G nter Grass has been wrestling with Germany’s past for decades now, but no book since The Tin Drum has generated as much excitement as this engrossing account of the sinking of the Wilhelm Gustloff. A German cruise ship turned refugee carrier, it was attacked by a Soviet submarine in January 1945. Some 9,000 people went down in the Baltic Sea, making it the deadliest maritime disaster of all time. Born to an unwed mother on a lifeboat the night of the attack, Paul Pokriefke is a middle aged journalist trying to piece together the tragic events. While his mother sees her whole existence in terms of that calamitous moment, Paul wishes their life could have been less touched by the past. For his teenage son, who dabbles in the dark, far right corners of the Internet, the Gustloff embodies the denial of Germany’s wartime suffering. ‘Scuttling backward to move forward,’ Crabwalk is at once a captivating tale of a tragedy at sea and a fearless examination of the ways different generations of Germans now view their past. Winner of the Nobel Prize
Flood; Mister, Mister; Only Ten Minutes to Buffalo; The Wicked Cooks. Short plays belonging to the Theatre of the Absurd. Introduction by Marin Esslin. Translated by Ralph Manheim and A. Leslie Willson. A Helen and Kurt Wolff Book.
Selected from the vast range of his work, the writings included in this anthology trace G nter Grass’s development as a writer, and with it the history of a nation coming to terms with its past. Excerpts from Grass’s major novels from The Tin Drum to Crabwalk are included, as are numerous short fictions, essays, and poems, many of which have never appeared before in English. Grass’s gifts as an observer of and participant in the social and political landscape are justly celebrated, as are his inimitable sense of humor, his consistent defense of the disadvantaged, and his mastery of the forms of expression he has employed over the years. For readers in search of an introduction to his work or for those familiar primarily with his novels, this diverse collection offers a fresh and stimulating introduction to one of the world’s greatest living writers.
A fictionalized autobiographical account recalling J. M. Coetzee’s Summertime and Umberto Eco’s The Mysterious Flame of Queen Loana The Box is an inspired and daring work of fiction. In its candor, wit, and earthiness, it is Nobel Prize winner Gunter Grass at his best. ”Once upon a time there was a father who, because he had grown old, called together his sons and daughters four, five, six, eight in number and finally convinced them, after long hesitation, to do as he wished. Now they are sitting around a table and begin to talk…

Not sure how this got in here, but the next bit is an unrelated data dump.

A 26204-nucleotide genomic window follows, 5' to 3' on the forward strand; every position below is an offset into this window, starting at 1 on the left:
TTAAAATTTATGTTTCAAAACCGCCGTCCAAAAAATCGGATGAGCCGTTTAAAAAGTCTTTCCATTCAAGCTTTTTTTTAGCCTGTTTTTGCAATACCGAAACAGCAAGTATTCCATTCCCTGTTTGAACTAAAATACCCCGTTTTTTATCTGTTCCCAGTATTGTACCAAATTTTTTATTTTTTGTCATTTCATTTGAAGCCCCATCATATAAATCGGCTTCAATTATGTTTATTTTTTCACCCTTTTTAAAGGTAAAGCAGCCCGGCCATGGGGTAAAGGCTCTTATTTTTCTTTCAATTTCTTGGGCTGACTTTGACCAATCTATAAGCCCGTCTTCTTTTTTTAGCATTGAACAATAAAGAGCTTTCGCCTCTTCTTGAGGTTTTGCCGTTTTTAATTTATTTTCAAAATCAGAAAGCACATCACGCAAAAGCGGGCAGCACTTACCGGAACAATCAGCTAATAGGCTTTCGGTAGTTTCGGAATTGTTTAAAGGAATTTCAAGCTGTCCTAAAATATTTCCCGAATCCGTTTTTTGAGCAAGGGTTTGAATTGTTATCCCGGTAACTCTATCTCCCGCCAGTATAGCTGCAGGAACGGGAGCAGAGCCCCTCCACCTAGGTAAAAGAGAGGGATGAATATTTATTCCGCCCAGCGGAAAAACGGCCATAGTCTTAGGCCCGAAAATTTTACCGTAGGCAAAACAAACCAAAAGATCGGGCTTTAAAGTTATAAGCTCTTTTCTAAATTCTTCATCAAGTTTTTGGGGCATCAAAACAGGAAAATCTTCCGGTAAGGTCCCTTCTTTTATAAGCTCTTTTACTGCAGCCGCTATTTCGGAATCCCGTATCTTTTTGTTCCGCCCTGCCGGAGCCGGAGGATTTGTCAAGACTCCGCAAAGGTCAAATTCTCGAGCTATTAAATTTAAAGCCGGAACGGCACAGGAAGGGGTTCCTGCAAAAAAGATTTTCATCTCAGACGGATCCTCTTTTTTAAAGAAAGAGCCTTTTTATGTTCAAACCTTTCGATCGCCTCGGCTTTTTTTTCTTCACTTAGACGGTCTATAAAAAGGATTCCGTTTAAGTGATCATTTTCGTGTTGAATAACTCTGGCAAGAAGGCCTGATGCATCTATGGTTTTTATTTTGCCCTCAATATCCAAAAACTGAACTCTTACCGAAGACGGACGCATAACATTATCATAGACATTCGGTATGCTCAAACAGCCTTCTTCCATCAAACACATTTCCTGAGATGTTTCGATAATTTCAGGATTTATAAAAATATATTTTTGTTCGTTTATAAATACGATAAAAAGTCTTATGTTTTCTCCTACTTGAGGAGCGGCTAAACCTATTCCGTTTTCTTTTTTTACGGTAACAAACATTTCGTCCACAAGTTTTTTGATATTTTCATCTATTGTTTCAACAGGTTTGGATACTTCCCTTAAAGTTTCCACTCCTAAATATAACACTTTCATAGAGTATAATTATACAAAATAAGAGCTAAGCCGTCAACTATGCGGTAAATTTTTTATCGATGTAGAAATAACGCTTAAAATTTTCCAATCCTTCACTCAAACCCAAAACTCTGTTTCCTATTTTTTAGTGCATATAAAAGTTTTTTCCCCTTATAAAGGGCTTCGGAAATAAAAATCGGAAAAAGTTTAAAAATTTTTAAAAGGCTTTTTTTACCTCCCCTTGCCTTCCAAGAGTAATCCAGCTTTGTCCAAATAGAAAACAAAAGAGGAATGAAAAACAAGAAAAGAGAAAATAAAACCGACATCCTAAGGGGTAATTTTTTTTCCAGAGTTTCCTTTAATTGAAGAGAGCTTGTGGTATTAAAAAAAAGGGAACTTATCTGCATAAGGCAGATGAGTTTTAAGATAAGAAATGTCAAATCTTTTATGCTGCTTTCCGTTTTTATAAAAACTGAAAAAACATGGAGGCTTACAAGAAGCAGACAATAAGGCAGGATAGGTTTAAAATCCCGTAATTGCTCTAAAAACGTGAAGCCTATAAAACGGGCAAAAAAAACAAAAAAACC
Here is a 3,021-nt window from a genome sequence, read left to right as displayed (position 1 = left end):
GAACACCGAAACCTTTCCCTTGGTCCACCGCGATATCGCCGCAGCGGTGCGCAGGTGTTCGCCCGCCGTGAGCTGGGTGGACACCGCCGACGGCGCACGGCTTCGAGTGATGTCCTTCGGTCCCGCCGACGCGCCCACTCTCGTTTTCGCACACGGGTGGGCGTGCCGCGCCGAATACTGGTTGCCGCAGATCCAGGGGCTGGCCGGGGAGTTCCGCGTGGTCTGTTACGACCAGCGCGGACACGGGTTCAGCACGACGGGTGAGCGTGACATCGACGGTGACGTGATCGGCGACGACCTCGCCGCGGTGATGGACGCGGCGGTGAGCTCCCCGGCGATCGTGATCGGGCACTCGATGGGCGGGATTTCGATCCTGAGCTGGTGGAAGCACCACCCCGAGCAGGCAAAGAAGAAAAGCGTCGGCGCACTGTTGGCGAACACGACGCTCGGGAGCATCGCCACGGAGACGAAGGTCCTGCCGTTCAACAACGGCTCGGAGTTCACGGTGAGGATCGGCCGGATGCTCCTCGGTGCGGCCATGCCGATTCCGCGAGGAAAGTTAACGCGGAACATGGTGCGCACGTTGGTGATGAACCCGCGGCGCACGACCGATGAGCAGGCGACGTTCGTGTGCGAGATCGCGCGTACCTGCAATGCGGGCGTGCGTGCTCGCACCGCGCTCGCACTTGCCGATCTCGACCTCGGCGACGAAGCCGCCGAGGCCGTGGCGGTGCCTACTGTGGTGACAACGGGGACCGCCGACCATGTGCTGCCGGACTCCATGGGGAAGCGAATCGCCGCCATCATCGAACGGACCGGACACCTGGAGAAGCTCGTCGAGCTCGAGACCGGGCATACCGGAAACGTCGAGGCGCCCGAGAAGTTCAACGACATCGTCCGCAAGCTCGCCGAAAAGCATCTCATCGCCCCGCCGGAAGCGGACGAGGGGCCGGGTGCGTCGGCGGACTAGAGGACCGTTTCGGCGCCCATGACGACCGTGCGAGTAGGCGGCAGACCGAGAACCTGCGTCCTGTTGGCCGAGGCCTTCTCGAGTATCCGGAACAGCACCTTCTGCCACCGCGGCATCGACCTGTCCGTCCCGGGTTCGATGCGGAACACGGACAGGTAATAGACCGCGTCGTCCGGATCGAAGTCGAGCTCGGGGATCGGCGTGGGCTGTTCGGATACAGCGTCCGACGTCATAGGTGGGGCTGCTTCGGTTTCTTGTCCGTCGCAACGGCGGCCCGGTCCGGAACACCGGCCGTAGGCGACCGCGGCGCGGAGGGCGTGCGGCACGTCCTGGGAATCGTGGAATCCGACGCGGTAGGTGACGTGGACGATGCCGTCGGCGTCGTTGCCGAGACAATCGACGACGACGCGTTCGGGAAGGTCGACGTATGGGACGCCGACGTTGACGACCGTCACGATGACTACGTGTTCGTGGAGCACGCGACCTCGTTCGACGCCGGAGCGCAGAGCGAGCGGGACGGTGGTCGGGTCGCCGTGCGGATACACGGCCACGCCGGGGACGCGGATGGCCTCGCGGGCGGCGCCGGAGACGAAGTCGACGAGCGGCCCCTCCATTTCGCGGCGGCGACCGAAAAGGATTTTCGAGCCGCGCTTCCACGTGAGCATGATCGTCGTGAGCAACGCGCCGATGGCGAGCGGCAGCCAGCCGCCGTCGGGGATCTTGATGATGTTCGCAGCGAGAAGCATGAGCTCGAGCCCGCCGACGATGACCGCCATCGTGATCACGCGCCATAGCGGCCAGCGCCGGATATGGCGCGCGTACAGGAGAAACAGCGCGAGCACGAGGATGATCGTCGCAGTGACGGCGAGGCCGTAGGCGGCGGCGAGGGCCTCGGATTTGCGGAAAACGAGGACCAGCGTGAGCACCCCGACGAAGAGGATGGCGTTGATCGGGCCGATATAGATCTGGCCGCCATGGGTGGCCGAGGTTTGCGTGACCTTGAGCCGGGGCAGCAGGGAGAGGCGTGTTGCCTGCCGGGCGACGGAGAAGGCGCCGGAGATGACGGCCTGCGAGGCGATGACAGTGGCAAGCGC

” In a great literary experiment, Nobel Prize winner Gunter Grass writes in the voices of his eight children as they record memories of their childhoods, of growing up, and of their father, who was always at work on a new book, always at the margins of their lives. Memories contradictory, critical, loving, accusatory they piece together an intimate picture of this most public of men, a shadowy but loving figure. There is one constant though: Marie, a family friend and photographer whose snapshots taken with an old fashioned Agfa box camera provide the author with inspiration for his novels. But her images offer much more; they reveal a truth beyond the ordinary detail of life, depict the future, tell what might have been, and grant the wishes, in visual form, of those photographed. Marie’s camera thus becomes a way for Grass to speak in the voices of his children’s hidden selves their dreams, their disappointments, their secret desires and fears and to see his own life from unexpected perspectives.